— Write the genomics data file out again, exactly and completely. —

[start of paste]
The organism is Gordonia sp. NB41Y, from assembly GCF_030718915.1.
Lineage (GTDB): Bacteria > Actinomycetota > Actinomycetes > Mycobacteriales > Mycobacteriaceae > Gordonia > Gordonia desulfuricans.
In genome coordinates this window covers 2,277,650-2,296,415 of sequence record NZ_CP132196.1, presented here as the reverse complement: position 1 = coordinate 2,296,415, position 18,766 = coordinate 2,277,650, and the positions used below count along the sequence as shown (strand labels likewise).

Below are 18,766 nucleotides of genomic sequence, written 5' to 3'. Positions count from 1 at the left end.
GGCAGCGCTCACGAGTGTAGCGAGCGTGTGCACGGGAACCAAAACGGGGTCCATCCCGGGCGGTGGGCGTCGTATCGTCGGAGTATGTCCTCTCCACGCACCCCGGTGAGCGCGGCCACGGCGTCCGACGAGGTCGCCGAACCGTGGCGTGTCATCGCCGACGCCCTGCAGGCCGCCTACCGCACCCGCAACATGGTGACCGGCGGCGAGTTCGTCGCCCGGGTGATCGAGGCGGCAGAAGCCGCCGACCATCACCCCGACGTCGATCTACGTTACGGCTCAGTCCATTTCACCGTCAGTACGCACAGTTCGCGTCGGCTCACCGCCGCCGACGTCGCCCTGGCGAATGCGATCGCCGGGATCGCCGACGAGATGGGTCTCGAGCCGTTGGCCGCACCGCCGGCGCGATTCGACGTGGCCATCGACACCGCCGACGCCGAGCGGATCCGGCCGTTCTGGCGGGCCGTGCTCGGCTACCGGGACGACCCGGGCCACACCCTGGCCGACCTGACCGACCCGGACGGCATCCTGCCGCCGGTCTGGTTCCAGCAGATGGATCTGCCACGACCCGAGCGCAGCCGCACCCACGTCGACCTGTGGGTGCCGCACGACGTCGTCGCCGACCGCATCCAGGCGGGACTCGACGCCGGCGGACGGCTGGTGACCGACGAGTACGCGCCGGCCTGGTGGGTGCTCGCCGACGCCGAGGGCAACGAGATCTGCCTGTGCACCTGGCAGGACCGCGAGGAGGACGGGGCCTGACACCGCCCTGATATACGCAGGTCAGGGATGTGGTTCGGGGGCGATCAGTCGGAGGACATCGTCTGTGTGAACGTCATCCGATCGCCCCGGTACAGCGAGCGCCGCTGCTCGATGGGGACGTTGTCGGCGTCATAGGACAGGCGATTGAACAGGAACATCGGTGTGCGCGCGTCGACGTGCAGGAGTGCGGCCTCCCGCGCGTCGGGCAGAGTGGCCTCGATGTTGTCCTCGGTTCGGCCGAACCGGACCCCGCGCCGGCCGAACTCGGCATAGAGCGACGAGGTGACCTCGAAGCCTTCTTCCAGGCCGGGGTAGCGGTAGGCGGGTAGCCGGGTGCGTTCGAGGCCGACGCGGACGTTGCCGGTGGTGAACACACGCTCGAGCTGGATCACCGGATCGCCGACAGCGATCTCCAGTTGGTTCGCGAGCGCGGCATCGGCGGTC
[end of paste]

The organism is Gordonia sp. NB41Y, from assembly GCF_030718915.1.
Lineage (GTDB): Bacteria > Actinomycetota > Actinomycetes > Mycobacteriales > Mycobacteriaceae > Gordonia > Gordonia desulfuricans.
In genome coordinates this window covers 2,277,650-2,296,415 of sequence record NZ_CP132196.1, presented here as the reverse complement: position 1 = coordinate 2,296,415, position 18,766 = coordinate 2,277,650, and the positions used below count along the sequence as shown (strand labels likewise).

Below are 18,766 nucleotides of genomic sequence, written 5' to 3'. Positions count from 1 at the left end.
GGCAGCGCTCACGAGTGTAGCGAGCGTGTGCACGGGAACCAAAACGGGGTCCATCCCGGGCGGTGGGCGTCGTATCGTCGGAGTATGTCCTCTCCACGCACCCCGGTGAGCGCGGCCACGGCGTCCGACGAGGTCGCCGAACCGTGGCGTGTCATCGCCGACGCCCTGCAGGCCGCCTACCGCACCCGCAACATGGTGACCGGCGGCGAGTTCGTCGCCCGGGTGATCGAGGCGGCAGAAGCCGCCGACCATCACCCCGACGTCGATCTACGTTACGGCTCAGTCCATTTCACCGTCAGTACGCACAGTTCGCGTCGGCTCACCGCCGCCGACGTCGCCCTGGCGAATGCGATCGCCGGGATCGCCGACGAGATGGGTCTCGAGCCGTTGGCCGCACCGCCGGCGCGATTCGACGTGGCCATCGACACCGCCGACGCCGAGCGGATCCGGCCGTTCTGGCGGGCCGTGCTCGGCTACCGGGACGACCCGGGCCACACCCTGGCCGACCTGACCGACCCGGACGGCATCCTGCCGCCGGTCTGGTTCCAGCAGATGGATCTGCCACGACCCGAGCGCAGCCGCACCCACGTCGACCTGTGGGTGCCGCACGACGTCGTCGCCGACCGCATCCAGGCGGGACTCGACGCCGGCGGACGGCTGGTGACCGACGAGTACGCGCCGGCCTGGTGGGTGCTCGCCGACGCCGAGGGCAACGAGATCTGCCTGTGCACCTGGCAGGACCGCGAGGAGGACGGGGCCTGACACCGCCCTGATATACGCAGGTCAGGGATGTGGTTCGGGGGCGATCAGTCGGAGGACATCGTCTGTGTGAACGTCATCCGATCGCCCCGGTACAGCGAGCGCCGCTGCTCGATGGGGACGTTGTCGGCGTCATAGGACAGGCGATTGAACAGGAACATCGGTGTGCGCGCGTCGACGTGCAGGAGTGCGGCCTCCCGCGCGTCGGGCAGAGTGGCCTCGATGTTGTCCTCGGTTCGGCCGAACCGGACCCCGCGCCGGCCGAACTCGGCATAGAGCGACGAGGTGACCTCGAAGCCTTCTTCCAGGCCGGGGTAGCGGTAGGCGGGTAGCCGGGTGCGTTCGAGGCCGACGCGGACGTTGCCGGTGGTGAACACACGCTCGAGCTGGATCACCGGATCGCCGACAGCGATCTCCAGTTGGTTCGCGAGCGCGGCATCGGCGGTC